[Our goal is to] develop a new, high quality streetscape from Seven Corners to I-94, including new sidewalks, durable and attractive detailing, furnishings, lighting, tree and containerized plantings, structural soils, permeable paving, etc.

On July 15, 2009, the Cedar Riverside Partnership adopted a resolution to endorse an integrated framework for infrastructure investments and land use planning in the Cedar Riverside neighborhood. This resolution was based on goals outlined in the Cedar Riverside Small Area Plan.

Nearly three years later, on November 16, 2012, the Partnership formally supported a short-term plan to fulfill Americans with Disabilities Act (ADA) requirements on Cedar Avenue. The Partnership also endorsed the long-term vision for Cedar Avenue outlined in the West Bank Area Implementation Study.  Concerns about Cedar Avenue included pedestrian safety, pedestrian comfort, and aesthetic appearance. The Partnership’s commitment to Cedar Avenue and to community member engagement served as the foundation for the discussion of  Cedar Avenue reconstruction. Pedestrian walkways were of primary concern, and the group proposed new sidewalks, curbs, lighting, trees, tree grates, and efficient district stormwater management technologies.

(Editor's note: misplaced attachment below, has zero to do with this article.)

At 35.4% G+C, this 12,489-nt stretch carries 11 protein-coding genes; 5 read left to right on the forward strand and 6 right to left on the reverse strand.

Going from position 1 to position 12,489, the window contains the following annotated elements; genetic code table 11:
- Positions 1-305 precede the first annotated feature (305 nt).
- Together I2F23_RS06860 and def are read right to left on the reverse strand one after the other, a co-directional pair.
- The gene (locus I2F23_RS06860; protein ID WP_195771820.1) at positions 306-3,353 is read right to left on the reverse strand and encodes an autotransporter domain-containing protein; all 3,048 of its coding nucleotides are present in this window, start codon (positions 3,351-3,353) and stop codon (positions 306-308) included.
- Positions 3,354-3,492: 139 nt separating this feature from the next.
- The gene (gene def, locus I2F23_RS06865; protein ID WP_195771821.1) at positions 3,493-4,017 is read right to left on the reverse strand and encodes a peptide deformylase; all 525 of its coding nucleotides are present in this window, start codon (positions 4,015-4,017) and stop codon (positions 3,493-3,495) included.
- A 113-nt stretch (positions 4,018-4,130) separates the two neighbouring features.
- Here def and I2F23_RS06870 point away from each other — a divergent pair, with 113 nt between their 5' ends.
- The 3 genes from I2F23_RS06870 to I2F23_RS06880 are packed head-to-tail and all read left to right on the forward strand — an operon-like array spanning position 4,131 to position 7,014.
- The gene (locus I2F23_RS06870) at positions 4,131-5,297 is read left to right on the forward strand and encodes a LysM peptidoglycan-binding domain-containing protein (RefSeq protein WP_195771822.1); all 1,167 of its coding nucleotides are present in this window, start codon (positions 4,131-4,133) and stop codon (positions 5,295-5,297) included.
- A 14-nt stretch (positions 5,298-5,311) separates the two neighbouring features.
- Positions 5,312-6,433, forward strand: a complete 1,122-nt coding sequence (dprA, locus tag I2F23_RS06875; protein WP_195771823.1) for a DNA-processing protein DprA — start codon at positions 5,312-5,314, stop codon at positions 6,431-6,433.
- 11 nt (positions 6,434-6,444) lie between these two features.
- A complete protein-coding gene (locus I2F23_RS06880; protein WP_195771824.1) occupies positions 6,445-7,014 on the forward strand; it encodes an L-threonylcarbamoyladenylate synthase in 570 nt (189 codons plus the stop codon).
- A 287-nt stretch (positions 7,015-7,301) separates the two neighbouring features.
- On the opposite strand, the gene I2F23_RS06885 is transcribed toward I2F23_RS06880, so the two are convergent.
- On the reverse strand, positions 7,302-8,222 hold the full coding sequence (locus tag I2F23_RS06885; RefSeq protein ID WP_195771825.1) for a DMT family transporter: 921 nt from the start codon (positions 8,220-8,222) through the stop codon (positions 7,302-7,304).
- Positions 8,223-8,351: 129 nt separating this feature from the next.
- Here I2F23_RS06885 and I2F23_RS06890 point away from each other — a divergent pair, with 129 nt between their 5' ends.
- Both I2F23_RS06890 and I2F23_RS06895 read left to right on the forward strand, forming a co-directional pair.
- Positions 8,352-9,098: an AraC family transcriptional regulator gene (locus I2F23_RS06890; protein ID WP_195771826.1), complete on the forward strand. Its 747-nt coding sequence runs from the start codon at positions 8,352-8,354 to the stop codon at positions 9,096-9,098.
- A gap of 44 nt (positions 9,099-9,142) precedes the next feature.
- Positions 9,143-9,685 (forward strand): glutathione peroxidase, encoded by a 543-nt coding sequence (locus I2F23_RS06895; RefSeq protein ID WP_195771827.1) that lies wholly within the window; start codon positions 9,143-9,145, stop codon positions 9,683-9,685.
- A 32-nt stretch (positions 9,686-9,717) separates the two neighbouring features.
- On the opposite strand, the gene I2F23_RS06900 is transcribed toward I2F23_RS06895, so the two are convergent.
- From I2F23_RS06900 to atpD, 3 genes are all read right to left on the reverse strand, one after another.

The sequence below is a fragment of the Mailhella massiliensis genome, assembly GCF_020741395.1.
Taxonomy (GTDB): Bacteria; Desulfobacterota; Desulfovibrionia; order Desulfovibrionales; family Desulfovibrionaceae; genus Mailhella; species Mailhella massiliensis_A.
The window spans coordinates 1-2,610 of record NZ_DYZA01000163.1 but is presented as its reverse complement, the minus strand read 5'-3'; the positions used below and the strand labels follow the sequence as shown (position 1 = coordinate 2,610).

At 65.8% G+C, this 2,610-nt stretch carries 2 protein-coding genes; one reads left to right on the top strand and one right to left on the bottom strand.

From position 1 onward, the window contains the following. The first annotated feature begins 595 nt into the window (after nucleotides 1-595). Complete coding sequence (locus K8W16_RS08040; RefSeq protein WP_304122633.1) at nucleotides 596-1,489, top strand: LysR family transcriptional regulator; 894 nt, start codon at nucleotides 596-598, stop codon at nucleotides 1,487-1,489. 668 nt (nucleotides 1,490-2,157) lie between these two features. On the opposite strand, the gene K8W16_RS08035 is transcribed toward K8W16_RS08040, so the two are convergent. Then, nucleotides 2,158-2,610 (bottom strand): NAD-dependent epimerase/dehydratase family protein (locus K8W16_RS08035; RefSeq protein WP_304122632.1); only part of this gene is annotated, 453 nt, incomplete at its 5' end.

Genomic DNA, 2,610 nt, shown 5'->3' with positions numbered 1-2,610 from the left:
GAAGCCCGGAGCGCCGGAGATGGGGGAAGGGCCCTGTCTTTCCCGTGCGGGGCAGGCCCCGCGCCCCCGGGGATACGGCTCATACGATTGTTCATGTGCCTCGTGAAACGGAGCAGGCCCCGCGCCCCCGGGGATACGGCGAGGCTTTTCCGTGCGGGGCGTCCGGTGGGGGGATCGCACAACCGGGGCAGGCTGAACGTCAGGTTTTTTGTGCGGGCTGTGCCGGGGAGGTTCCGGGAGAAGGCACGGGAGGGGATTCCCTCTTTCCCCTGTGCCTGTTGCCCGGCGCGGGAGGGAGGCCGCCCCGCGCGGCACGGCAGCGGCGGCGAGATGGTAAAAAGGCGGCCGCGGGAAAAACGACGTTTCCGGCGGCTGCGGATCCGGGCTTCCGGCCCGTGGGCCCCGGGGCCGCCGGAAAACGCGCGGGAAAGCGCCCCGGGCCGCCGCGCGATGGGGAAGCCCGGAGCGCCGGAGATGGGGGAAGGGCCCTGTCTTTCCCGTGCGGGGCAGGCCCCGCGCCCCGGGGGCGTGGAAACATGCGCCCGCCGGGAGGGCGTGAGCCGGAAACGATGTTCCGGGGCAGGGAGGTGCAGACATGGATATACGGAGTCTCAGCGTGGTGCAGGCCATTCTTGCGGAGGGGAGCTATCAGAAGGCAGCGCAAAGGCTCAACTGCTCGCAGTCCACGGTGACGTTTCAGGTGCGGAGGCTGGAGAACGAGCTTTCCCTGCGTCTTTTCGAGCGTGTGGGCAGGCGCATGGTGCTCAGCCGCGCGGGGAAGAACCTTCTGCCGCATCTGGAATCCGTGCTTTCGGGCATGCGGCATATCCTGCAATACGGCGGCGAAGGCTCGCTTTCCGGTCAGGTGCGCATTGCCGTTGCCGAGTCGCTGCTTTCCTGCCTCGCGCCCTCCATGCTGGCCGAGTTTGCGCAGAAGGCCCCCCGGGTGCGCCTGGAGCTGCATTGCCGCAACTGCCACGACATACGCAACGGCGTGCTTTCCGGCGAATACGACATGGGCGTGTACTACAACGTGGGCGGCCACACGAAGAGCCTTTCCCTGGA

The complex roadway intersections at Cedar Ave and Riverside Ave and at Seven Corners were also discussed. Reconstruction or reconfigurations of crosswalks, streets, turn lanes, and pedestrian signals were among the list of suggested safety improvements. To improve Cedar Avenue, the Partnership suggested that the roadway be changed from four to three lanes wide, and that the bus pullout be removed.

Over the course of the reconstruction in 2014, the Partnership’s focus on pedestrian safety and comfort was unwavering. The western sidewalk on Cedar Avenue was expanded to 15.5 feet in width, allowing space for pedestrians to stroll, gather, and relax. Additional space for vibrant trees and plants beautified Cedar Avenue sidewalks, added shade over the pedestrian zone, and created space for snow storage. Contemporaneously, an 8-foot parking lane was added to the west side of Cedar Avenue to replace the ‘curb reaction zone’ that preceded it, and the east side parking space was reduced from 10 to 8 feet in width.